A new study from social policy researchers at the University of Lincoln and Sheffield Hallam University has found that as people age, they are more likely to suffer from social exclusion and isolation. The study, which looked at over 10,000 people over the age of 65, and their social habits. The information was gathered using data from households around the United Kingdom, and was taken from information provided from respondents between 1991 and 2009.
The study found a marked difference in the social lifestyles of the elderly aged 65-84, and those aged 85 and over. People over the age of 85 were significantly less likely to engage in social activity, go out with friends, or be part of community social opportunities than those aged 65-84.
Women in particular, tended to be socially isolated, while respondents of both genders noted significant problems accessing shopping, food services, and health shops if they were in the older age bracket. Living in a rural setting at any age 65 and older was positively correlated with social activity, despite assumptions we might tend to draw about urban life.
The older group (aged 85 and up) were found the be socially isolated even if they were not living alone, a startling find for some, who might expect that those living with others might tend toward a more vibrant social life. Unlike living at an aged care family with available nebulisers and other care equipement. Twice the number of respondents over 85 noted they found it very difficult to visit their relatives, compared to those between 65 and 84.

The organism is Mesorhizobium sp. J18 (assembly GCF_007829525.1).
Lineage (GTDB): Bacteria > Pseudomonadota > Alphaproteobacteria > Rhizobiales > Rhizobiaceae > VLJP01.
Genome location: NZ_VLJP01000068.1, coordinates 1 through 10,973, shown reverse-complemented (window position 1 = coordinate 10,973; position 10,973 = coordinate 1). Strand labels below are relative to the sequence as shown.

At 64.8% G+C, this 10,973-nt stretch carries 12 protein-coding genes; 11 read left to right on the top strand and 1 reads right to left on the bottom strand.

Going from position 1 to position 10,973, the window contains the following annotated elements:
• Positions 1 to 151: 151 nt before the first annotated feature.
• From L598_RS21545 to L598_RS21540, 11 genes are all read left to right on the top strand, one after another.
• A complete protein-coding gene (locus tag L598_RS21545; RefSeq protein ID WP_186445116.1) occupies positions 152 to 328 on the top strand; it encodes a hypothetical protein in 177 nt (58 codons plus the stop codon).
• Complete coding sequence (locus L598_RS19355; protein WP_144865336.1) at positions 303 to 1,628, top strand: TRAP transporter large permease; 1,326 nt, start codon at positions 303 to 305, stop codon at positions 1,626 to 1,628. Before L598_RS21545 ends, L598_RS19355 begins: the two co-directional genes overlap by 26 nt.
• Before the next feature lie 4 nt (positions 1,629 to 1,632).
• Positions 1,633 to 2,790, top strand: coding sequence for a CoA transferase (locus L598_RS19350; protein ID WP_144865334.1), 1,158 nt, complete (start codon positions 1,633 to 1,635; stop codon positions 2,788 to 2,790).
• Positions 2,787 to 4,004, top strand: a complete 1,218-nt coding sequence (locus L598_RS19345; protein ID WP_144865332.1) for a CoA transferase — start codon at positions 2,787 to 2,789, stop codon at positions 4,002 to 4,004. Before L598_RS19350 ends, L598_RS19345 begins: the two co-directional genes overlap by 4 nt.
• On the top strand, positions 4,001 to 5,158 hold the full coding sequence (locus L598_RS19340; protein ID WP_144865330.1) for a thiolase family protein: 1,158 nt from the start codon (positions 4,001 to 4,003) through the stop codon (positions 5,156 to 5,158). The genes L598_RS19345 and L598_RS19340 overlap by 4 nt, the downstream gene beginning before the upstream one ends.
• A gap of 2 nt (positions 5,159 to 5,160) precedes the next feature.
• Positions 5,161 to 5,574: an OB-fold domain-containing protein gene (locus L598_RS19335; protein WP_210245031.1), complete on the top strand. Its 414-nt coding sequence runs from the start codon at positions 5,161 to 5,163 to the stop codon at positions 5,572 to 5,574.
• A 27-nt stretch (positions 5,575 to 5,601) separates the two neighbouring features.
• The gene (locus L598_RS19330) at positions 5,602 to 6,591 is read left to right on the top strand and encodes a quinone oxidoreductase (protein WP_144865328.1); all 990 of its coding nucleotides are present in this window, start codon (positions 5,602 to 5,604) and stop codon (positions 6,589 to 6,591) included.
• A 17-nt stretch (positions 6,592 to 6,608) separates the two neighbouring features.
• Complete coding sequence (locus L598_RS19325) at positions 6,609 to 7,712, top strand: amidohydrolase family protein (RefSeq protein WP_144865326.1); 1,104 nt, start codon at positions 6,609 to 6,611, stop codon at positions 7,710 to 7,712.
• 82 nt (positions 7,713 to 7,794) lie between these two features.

Some members of the team have put forward some theories about their findings and what they might mean. They pointed out that, as healthcare improves and humans tend to live much longer, we need to differentiate between people who we would term the “oldest old” (over 85) and the “younger old” (age 65 to 84). These groups, which are typically studied together, obviously show very different group characteristics socially, and this may need to be taken into account in future studies.
Researchers were careful to note that this correlation is not due to declining health alone. Even when taking health issues into consideration, people over 85 still showed a markedly less social connection. It has also been theorised that economic needs, and the requirement that people in this age group live on a strict budget may be an important factor to consider. These results may necessitate further study into the exact reasons for this social change. Researchers have discovered that this difference exists, and there is more information needed to know exactly why.
As developed nations around the world find new ways to deal with long-living populations, these findings may be important to take into consideration. It is clear that aging populations over 85 may need more government support and social contact to meet their needs.
In addition, as it is more likely that those over 85 may have a disability, may have lost a spouse, and is likely to have lost some friends due to old age, it is important that these factors be taken into consideration so the “oldest old” are getting the social contact they need. When planning services, social activities, and social support, it is important to consider that among the elderly population, distinct needs and differences have emerged.
By Jo Smith – 26/05/2021
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